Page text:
America in all its Glory

Mabry Mill, Blue Ridge Parkway, Virginia

What a gorgeous shot of Mabry Mill in the Blue Ridge Mountains (Virginia). Such a peaceful, serene setting.

Sitting on the edge of the water. Taking a worm and baiting it on the hook of a line that is attached to a long, thin tree branch. Gently "cast" the line into the water. Now to sit quietly, watching the dragonflies skip across the surface of the calm water. Listening to the frogs calling to one another. All the thoughts of your daily life are no longer with you - all you are thinking about at this moment is the beauty of the trees, where they simply meld into the banks of the water.

Who cares if you ever get a nibble on your line. Just to enjoy this moment that you will never live again. That is life!

Every crime committed by an illegal immigrant should never have happened!!!

Read my posting under Illegal Immigrants.

A quote from President Theodore Roosevelt addressed on immigration in 1907:

"In the first place, we should insist that if the immigrant who comes here in good faith becomes an American and assimilates himself to us, he shall be treated on an exact equality with everyone else, for it is an outrage to discriminate against any such man because of creed, or birthplace, or origin. But this is predicated upon the person's becoming in every facet an American, and nothing but an American ... There can be no divided allegiance here. Any man who says he is an American, but something else also, isn't an American at all. We have room for but one flag, the American flag ... We have room for but one language here, and that is the English language ... and we have room for but one sole loyalty, and that is a loyalty to the American people."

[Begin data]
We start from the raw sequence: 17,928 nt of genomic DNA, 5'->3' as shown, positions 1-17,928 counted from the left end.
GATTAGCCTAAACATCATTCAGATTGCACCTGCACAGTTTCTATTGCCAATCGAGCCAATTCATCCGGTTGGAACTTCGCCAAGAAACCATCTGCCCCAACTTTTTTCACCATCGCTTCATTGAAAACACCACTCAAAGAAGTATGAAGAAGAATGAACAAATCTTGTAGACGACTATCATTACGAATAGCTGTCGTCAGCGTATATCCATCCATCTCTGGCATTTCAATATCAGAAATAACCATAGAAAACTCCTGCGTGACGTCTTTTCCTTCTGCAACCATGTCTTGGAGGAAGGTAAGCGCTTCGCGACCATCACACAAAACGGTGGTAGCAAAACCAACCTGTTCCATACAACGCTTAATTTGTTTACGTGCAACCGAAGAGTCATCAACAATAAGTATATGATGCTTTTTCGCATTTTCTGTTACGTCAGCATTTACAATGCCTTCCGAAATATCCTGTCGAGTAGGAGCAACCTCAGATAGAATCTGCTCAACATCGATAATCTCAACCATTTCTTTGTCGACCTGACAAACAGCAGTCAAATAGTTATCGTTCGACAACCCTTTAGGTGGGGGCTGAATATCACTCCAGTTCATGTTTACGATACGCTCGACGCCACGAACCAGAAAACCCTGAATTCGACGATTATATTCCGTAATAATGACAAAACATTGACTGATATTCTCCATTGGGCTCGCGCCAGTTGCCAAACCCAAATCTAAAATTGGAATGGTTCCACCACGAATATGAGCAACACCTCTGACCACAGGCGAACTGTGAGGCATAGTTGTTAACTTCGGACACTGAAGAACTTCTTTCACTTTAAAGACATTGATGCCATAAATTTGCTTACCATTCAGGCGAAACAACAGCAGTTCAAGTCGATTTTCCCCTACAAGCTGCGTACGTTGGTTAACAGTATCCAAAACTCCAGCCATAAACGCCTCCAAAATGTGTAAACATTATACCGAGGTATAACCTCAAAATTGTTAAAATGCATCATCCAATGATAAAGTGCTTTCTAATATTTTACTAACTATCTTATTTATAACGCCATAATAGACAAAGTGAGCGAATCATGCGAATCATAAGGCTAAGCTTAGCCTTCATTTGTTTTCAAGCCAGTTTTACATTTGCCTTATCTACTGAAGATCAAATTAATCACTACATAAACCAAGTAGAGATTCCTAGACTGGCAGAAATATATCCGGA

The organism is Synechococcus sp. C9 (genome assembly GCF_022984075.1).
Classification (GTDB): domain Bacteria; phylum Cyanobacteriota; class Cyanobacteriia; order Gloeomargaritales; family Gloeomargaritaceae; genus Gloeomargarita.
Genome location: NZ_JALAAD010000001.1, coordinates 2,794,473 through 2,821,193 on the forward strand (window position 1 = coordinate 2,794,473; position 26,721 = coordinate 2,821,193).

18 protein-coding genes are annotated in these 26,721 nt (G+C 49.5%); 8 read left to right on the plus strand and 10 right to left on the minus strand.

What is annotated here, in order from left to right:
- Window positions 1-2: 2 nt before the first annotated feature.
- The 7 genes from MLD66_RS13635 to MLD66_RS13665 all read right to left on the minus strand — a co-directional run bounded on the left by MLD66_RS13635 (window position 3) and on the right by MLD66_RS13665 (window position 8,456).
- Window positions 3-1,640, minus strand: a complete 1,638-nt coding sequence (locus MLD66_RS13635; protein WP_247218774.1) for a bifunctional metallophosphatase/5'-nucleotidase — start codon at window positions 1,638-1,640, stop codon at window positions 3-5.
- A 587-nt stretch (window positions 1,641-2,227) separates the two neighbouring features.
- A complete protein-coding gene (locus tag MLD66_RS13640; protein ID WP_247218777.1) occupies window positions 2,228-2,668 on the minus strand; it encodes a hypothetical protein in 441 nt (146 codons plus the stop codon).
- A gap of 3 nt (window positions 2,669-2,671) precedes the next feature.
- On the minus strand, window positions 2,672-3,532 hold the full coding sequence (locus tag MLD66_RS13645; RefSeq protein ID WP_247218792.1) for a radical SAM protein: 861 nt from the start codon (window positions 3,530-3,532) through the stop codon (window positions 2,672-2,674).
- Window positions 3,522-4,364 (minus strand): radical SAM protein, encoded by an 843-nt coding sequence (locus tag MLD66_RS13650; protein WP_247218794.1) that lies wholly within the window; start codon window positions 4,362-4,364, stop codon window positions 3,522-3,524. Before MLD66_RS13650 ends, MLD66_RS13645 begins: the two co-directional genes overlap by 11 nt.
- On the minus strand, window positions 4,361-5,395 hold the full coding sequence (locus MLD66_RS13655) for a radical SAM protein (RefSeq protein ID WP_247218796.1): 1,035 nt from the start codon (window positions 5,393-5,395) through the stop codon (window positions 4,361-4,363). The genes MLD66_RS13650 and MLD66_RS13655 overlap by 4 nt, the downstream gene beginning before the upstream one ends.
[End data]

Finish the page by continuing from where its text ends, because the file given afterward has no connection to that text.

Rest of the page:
Saturday, August 18, 2007


August 16, 2007 -- A New Jersey stockbroker and his wife maintained an animal house of horrors -- a feces-filled mansion where they kept more than 100 malnourished and neglected dogs and cats, officials said yesterday.

SPCA workers fought the foul stench of death to recover 24 animal remains and about 100 live pets during a shocking two-day operation at the home of Merrill Lynch securities broker Philip Tamis, 66, and wife Cynthia Stewart, 49, in tony Saddle River.

One dog's fur was so matted and caked in feces, rescuers couldn't figure which end was its head.

It wasn't immediately clear why the couple collected so many animals.

The couple was charged with 10 counts of animal cruelty last night. More counts were pending.

Many of the deceased animals -- two dogs, 18 cats and four unidentifiable animals -- had been dead for more than a year.

"The majority were cats, but one [set of remains] was in a liquid form of decomposition that looked like a puppy," said Frank Saracino, deputy chief of law enforcement for the Bergen County Prosecutor's Animal Cruelty Task Force. Health officials have condemned the house because a massive amount of animal waste has compromised its structural integrity.

"The wood floors are buckled from the urine and feces," said Saracino. "There's feces in every square inch of this home."

Tamis is a Merrill Lynch broker based in Paramus, and his employers benched him yesterday when they learned of the raid.

"These are disturbing allegations," said Merrill Lynch spokesman Mark Herr. "Mr. Tamis has been placed on administrative leave pending the outcome of this matter."

Tamis and Stewart appear to be up to their eyeballs in debt.

They filed for Chapter 7 bankruptcy in 1997 and Chapter 11 bankruptcy in 2005.

When authorities first busted into their home Tuesday and rescuers carted off the animals, Stewart cried out, "They're my babies!"
While their initial intent may have been good, these are adults and as adults they should know when it is time to not take in anymore than they can handle, regardless of the size of the house. And to allow the filth is incomprehensible! I hope they spend a long time in jail.

1 comment:

island jen said...

This same thing happened in my home town and I read in the newspaper article that it is an acutal SICKNESS. I hope the couple is sent for help because they need it. if not for their sakes for all of the animals they may meet in the future's sakes.